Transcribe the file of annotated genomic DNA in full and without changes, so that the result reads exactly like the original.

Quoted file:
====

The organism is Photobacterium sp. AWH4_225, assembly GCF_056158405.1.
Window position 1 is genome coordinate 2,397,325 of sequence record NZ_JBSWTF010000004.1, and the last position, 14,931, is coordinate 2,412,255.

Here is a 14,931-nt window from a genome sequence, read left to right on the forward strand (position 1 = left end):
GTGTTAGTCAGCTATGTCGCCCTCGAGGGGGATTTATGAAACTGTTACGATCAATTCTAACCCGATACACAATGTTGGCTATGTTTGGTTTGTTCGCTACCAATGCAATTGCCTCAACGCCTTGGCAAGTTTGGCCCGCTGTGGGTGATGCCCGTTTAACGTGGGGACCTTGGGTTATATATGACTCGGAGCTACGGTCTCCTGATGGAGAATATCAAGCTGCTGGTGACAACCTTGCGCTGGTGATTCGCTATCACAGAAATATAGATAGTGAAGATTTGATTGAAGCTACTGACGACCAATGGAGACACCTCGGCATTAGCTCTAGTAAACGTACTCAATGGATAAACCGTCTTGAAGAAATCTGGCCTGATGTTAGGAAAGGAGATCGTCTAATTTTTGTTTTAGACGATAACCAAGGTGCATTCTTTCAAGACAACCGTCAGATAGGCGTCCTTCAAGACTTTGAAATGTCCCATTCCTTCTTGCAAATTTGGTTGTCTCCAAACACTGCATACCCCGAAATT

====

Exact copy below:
The organism is Photobacterium sp. AWH4_225, assembly GCF_056158405.1.
Window position 1 is genome coordinate 2,397,325 of sequence record NZ_JBSWTF010000004.1, and the last position, 14,931, is coordinate 2,412,255.

Here is a 14,931-nt window from a genome sequence, read left to right on the forward strand (position 1 = left end):
GTGTTAGTCAGCTATGTCGCCCTCGAGGGGGATTTATGAAACTGTTACGATCAATTCTAACCCGATACACAATGTTGGCTATGTTTGGTTTGTTCGCTACCAATGCAATTGCCTCAACGCCTTGGCAAGTTTGGCCCGCTGTGGGTGATGCCCGTTTAACGTGGGGACCTTGGGTTATATATGACTCGGAGCTACGGTCTCCTGATGGAGAATATCAAGCTGCTGGTGACAACCTTGCGCTGGTGATTCGCTATCACAGAAATATAGATAGTGAAGATTTGATTGAAGCTACTGACGACCAATGGAGACACCTCGGCATTAGCTCTAGTAAACGTACTCAATGGATAAACCGTCTTGAAGAAATCTGGCCTGATGTTAGGAAAGGAGATCGTCTAATTTTTGTTTTAGACGATAACCAAGGTGCATTCTTTCAAGACAACCGTCAGATAGGCGTCCTTCAAGACTTTGAAATGTCCCATTCCTTCTTGCAAATTTGGTTGTCTCCAAACACTGCATACCCCGAAATT